Monday, December 25, 2006

I tried Ubuntu

On Friday, I tried Ubuntu - "tried" being the key word. I downloaded the v6.10 ISO file, burned it to CD, and booted from it, but each time I tried to use it live I would see nothing but an I/O error message and a line telling me that Disk Error 10 had occurred.

I supposed that the CD hadn't been burned properly, or there was some damage on it, so I burned a new CD today, and I booted from it. This time, great success!

I waited a few minutes as the desktop was loaded from the CD, and upon completion I was gazing upon the maroon-tan-greenish desktop. I noticed that the right edge of the desktop exceeded my LCD monitor, but I was barely concerned. I browsed to the Applications menu and ran through the list of programs available to me - not too shabby! There was even a sizable list of games. I tried solitaire briefly, a bit dissatisfied with the blurry graphics. I realized that the screen resolution was too small!

I navigated to the Preferences/Administration menu and found the Device Manager. Yes, Ubuntu recognized my ATI Radeon card. So I went to the Screen Resolution setting, and lo and behold, the only resolutions available to me were "800 x 600" and "640 x 480". Huh? Well, I'd heard that ATI didn't have the best driver support in Linux, so I opened up Firefox from the top taskbar so I could find the cause of my trouble.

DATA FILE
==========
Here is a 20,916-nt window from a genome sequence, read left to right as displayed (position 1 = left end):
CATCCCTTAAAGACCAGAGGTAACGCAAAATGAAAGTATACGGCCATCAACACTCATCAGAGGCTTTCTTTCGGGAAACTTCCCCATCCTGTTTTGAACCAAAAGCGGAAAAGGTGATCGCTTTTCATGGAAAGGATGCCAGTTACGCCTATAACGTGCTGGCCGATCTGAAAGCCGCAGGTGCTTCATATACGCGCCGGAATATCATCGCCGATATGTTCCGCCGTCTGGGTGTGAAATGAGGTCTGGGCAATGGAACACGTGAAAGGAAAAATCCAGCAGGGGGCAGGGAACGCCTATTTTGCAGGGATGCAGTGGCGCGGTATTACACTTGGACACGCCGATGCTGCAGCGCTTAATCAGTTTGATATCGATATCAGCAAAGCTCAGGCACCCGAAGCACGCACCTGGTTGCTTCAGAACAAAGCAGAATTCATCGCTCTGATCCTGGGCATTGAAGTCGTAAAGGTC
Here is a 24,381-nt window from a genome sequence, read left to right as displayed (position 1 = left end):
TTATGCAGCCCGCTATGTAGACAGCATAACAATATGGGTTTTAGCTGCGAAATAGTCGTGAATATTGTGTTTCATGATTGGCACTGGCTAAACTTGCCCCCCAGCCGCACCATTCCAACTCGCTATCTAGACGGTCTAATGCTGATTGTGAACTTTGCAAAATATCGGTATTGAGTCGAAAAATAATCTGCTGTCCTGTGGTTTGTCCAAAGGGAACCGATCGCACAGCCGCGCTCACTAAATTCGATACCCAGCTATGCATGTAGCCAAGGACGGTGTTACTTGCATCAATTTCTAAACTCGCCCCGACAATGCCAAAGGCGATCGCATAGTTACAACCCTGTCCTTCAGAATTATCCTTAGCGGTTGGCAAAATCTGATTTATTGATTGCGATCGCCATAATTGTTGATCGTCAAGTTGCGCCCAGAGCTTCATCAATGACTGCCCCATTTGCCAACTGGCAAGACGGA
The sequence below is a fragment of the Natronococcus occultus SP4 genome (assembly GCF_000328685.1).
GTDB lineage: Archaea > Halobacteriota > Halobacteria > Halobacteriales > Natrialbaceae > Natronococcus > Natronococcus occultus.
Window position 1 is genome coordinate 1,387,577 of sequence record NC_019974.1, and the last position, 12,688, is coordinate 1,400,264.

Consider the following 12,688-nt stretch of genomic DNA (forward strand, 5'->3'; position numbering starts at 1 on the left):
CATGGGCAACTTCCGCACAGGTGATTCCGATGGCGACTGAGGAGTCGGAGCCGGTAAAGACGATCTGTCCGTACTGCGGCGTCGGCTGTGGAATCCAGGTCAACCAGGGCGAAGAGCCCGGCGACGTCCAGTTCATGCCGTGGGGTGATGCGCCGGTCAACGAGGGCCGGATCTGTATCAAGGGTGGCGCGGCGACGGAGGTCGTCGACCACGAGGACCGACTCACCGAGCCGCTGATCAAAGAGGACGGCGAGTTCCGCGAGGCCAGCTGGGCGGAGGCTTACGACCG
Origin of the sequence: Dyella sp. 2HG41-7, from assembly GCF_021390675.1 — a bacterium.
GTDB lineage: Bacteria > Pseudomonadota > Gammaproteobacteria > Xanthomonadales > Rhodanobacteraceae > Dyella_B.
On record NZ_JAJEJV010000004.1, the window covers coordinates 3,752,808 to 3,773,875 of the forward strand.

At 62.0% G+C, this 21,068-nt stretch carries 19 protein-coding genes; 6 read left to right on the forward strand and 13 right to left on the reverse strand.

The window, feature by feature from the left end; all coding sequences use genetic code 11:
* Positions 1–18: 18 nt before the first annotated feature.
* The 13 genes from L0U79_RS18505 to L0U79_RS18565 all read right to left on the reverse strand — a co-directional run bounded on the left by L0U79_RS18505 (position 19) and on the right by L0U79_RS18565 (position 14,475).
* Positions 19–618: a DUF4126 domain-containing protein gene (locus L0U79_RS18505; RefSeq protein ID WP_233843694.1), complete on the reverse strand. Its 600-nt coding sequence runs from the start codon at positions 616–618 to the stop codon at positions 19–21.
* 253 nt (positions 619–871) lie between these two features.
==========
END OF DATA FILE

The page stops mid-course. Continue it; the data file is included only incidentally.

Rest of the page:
Well, Firefox looked just like it did on Windows (except a bit greener), and I typed "blogger.com" into the navigation bar, so I could record my exploits on my blog. That was a great time to find out that I wasn't connected to the Internet!

The Device Manager told me that Ubuntu knew the model of my PCI wireless network adapter, so I tried to open up a wireless connection. Unlike Windows, Ubuntu doesn't have any way to search for wireless networks. If I wanted to connect to the network, I needed to know the network name. (Unfortunately, I forgot it.)

At this point, I decided that I would not attempt to use Ubuntu for any prolonged period of time, but instead just see what I could do with the system.

I opened up the Examples folder on my desktop, to see what the Ubuntu team wanted to tell me. I opened up the Ubuntu welcome video, only to discover that I could hear nothing - and I knew my Altec Lansings weren't deaf. I went to the Sound configuration window, but Ubuntu didn't recognize my Creative PCI card - only my Realtek chip that came on the motherboard. using the Volume Manager, I tried switching back and forth between the sound sources available to me (none of which were recognized as being a Creative card) and making sure that nothing was muted, but I could hear nothing, even when playing the sax recording.

I was not pleased wit my first fifteen minutes of Ubuntu. I couldn't change to a higher resolution, Ubuntu couldn't search for nearby wireless networks (which is more a lack of a feature than it is a fault), and Ubuntu wouldn't recognize my Creative sound card. The bright side was that it was all painless. Ubuntu is fast. I mean, faster than the time it takes Donald Trump to sound like a pompous ass. If only Ubuntu were more co-operative with my hardware, I might just be tempted to use it again.

1 comment:

lol said...

=) ha ha ha
lamer windows user

use brain and google

read http://ubuntuguide.org/wiki/Ubuntu_Edgy